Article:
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Rail News: Federal Legislation & Regulation

NTSB issues preliminary report of fatal Biloxi bus-train crash

The train and motorcoach at final rest.
Photo –


The National Transportation Safety Board (NTSB) yesterday issued a preliminary report of a deadly March 7 accident between a motorcoach stopped on a grade crossing and a CSX train in Biloxi, Miss.

The accident occurred when the Echo Transportation-operated motorcoach became lodged on the tracks and was struck by the train. Four passengers died, 39 sustained serious to minor injuries and six were uninjured. The motorcoach driver was seriously injured, while the train engineer was uninjured, according to the NTSB report.

Preliminary results from the motorcoach drivers' toxicology test was negative for alcohol and other drugs. The train crew was not tested, nor were they required to be tested.

NTSB investigators determined the motorcoach approached and stopped ahead of a humped grade crossing, which was marked with a crossbuck sign, warning lights, a gate, a low-ground clearance plaque and a sign indicating low-ground clearance at the crossing.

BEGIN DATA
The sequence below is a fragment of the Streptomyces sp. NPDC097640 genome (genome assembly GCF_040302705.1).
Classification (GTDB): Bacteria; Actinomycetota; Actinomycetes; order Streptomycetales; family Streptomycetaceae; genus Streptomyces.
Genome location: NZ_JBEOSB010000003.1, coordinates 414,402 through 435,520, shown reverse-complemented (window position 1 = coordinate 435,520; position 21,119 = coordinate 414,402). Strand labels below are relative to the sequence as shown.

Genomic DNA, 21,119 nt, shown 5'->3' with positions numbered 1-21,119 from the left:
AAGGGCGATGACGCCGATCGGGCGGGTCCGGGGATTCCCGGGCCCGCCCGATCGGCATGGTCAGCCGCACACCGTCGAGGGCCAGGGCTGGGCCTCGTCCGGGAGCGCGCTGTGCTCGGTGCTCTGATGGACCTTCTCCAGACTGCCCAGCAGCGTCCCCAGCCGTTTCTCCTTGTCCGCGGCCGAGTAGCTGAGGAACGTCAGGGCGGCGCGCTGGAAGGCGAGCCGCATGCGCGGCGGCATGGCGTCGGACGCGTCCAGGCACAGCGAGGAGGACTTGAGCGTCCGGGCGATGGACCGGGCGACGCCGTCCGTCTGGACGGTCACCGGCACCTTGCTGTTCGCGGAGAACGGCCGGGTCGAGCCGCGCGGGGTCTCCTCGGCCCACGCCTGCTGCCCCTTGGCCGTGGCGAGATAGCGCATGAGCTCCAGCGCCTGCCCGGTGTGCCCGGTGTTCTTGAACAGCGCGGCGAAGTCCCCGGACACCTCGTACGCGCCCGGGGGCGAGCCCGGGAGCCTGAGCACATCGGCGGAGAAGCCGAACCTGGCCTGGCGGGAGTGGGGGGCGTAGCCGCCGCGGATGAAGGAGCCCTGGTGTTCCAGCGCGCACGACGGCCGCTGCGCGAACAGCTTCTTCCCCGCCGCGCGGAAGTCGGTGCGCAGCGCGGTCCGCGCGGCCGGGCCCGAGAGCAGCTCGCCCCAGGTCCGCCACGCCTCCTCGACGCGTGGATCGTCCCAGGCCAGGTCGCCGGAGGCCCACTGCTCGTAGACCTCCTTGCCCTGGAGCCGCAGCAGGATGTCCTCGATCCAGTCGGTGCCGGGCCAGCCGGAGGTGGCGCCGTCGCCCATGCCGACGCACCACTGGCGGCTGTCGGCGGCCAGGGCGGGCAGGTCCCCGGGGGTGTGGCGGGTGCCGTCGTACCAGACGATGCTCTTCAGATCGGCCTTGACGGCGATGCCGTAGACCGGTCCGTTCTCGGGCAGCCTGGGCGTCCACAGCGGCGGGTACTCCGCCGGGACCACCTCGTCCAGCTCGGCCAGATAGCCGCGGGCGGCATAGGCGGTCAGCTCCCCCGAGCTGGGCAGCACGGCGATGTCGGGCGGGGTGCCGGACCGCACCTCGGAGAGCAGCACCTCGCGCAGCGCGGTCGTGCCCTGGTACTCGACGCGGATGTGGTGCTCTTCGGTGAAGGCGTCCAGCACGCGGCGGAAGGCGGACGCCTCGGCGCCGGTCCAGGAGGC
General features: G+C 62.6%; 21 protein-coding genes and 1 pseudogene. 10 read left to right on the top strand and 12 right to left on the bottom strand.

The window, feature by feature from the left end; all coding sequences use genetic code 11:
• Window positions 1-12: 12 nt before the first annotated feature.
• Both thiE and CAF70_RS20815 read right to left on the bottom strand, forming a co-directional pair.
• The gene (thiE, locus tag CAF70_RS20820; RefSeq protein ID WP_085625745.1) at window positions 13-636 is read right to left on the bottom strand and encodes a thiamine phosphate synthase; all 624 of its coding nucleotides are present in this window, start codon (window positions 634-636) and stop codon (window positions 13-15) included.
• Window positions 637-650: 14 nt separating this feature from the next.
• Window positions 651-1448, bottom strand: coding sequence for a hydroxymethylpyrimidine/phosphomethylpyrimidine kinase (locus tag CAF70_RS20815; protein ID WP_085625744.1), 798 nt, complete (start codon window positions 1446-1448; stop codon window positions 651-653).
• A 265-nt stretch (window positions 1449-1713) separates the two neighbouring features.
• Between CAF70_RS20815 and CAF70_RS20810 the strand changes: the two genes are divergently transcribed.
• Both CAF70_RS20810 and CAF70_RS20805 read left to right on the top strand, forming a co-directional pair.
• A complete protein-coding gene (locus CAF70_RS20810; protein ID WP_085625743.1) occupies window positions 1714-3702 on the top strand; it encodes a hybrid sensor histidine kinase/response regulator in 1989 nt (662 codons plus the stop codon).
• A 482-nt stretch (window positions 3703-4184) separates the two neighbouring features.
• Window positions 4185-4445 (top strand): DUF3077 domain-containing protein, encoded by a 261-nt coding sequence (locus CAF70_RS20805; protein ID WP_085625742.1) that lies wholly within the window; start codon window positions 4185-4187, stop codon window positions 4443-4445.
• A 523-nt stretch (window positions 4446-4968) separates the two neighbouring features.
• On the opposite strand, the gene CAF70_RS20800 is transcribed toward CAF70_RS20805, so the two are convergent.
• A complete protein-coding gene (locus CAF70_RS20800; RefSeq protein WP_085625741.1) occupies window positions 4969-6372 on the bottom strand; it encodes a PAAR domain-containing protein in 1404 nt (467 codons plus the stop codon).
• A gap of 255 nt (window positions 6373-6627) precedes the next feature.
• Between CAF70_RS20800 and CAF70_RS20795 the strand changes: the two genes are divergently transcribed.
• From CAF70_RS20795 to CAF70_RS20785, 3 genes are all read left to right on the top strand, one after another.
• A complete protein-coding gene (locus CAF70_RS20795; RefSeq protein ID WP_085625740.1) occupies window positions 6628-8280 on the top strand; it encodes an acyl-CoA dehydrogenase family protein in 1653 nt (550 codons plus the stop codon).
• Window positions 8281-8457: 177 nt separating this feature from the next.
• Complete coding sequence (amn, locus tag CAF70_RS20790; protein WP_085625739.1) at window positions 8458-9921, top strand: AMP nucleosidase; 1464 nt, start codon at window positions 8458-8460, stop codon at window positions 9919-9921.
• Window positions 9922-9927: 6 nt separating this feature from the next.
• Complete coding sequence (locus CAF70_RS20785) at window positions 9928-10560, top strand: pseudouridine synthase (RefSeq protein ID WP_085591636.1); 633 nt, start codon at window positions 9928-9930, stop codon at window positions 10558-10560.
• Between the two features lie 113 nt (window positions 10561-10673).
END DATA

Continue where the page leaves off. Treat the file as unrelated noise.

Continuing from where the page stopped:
As the motorcoach tried to move over the crossing, it became lodged on the tracks. The driver was unable to move the vehicle. He opened the door and told passengers to evacuate.

At the same time, a CSX train — composed of three locomotives, 27 loaded cars and 25 empty cars — was approaching the crossing at 26 mph. The engineer sounded the horn and put the train into emergency braking. The train had slowed to about 19 mph when it struck the left side of the motorcoach, pushing it about 203 feet before coming to a stop.

NTSB investigators and Biloxi police documented the mechanical condition of the motorcoach, crash location and physical characteristics of the crossing. The track and operational characteristics of the crossing signals also were examined.

The preliminary report does not yet indicate a probable cause. NTSB investigators continue to examine issues related to the railroad grade crossing signage and maintenance, as well as the crashworthiness of the motorcoach.

Contact Progressive Railroading editorial staff.

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